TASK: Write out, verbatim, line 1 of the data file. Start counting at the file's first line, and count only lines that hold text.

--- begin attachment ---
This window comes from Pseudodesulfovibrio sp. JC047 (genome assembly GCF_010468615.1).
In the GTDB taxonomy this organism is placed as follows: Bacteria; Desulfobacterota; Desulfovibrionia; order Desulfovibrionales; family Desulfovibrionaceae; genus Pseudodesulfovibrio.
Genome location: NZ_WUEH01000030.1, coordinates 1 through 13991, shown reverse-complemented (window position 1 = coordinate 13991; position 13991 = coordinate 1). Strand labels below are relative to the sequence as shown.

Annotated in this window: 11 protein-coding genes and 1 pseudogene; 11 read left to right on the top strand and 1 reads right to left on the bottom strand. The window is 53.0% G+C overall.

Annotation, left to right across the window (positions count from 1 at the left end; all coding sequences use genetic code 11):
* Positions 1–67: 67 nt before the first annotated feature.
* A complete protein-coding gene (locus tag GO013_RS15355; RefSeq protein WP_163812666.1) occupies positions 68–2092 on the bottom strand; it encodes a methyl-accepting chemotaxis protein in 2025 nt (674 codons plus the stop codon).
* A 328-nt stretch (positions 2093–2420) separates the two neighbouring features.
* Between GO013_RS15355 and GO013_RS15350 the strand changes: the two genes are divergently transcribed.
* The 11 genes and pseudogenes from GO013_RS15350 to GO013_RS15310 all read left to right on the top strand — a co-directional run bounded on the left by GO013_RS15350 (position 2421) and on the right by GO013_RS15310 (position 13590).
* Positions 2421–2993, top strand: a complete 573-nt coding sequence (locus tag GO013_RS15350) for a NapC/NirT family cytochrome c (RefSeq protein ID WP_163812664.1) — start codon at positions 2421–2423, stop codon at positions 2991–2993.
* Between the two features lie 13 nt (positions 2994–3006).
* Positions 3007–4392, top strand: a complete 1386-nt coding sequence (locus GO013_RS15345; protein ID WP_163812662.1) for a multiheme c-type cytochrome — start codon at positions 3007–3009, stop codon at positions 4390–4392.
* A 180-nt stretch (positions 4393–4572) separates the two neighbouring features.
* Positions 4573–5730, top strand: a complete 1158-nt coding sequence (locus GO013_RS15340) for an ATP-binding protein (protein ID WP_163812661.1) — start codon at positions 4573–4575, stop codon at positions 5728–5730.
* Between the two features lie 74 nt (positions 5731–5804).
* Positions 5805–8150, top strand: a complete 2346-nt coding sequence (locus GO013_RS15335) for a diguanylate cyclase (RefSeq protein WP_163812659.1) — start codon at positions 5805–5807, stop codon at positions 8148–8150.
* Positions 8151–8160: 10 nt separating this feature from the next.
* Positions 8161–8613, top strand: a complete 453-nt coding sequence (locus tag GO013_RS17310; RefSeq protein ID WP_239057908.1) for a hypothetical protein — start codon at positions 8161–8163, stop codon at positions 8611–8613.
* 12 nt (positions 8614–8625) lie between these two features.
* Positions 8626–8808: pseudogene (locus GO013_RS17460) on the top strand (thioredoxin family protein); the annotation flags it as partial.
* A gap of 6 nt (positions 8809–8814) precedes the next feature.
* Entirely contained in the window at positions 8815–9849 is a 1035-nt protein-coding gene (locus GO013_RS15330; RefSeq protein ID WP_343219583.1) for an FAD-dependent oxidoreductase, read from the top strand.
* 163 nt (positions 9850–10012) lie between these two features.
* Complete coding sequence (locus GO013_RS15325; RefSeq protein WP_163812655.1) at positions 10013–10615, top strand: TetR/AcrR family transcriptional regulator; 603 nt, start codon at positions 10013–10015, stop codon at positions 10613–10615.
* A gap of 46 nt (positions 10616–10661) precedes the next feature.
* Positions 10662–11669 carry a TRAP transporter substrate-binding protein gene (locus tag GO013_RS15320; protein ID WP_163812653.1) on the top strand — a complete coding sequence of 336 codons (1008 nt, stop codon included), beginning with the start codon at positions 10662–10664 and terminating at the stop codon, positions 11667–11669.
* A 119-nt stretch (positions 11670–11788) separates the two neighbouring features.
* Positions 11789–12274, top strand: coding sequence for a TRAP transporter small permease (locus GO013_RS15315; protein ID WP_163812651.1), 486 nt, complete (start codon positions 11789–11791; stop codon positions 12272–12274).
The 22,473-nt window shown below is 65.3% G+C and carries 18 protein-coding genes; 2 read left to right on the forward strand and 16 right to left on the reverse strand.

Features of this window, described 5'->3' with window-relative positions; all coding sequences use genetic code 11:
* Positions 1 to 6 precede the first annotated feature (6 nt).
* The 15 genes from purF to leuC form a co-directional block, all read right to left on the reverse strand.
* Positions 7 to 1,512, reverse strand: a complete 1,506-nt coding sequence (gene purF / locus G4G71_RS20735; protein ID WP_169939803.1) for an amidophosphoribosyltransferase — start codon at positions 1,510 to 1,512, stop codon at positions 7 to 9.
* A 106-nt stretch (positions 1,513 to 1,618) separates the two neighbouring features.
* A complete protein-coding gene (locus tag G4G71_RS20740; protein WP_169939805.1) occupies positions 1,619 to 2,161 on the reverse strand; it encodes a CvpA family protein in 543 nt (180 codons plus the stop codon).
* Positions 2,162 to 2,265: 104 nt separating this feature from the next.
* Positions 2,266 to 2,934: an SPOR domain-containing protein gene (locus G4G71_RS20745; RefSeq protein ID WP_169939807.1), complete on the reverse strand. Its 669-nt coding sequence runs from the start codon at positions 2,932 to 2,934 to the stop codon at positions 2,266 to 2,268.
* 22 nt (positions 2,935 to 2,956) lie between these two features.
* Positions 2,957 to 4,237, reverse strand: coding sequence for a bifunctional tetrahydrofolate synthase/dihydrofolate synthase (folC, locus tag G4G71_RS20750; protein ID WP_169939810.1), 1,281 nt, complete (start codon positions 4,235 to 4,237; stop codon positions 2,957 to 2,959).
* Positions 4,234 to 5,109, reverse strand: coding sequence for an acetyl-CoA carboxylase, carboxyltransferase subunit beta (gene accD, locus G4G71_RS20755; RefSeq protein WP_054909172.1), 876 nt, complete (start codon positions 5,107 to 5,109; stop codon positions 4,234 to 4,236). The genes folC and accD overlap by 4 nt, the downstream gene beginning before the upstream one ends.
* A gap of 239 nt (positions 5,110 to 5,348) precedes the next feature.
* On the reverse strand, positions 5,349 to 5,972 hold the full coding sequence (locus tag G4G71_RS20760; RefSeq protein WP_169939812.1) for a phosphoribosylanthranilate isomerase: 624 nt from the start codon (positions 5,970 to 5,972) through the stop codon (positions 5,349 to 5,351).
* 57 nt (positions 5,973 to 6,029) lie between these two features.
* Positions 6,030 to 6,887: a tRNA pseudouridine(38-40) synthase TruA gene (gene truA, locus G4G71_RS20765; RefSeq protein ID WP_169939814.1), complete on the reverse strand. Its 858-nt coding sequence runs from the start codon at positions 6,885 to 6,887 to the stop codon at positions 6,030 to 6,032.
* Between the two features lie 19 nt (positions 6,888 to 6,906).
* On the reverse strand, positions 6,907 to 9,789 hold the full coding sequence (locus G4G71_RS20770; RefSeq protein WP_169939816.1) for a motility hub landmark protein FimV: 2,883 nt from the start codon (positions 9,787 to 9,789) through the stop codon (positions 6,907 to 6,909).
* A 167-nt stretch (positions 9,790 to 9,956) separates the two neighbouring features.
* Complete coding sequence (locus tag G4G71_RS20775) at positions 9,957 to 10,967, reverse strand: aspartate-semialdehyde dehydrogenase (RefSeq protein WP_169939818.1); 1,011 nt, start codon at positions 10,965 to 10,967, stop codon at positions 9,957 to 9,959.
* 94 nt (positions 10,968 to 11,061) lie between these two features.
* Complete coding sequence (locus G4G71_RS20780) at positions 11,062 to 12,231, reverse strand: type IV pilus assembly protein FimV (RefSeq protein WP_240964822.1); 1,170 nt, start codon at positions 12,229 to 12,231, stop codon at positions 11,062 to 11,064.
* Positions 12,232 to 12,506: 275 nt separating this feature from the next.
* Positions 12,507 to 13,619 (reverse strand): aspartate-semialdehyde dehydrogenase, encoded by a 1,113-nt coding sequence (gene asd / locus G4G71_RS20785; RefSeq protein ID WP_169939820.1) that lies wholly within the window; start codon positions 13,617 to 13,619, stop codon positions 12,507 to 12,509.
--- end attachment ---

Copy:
This window comes from Pseudodesulfovibrio sp. JC047 (genome assembly GCF_010468615.1).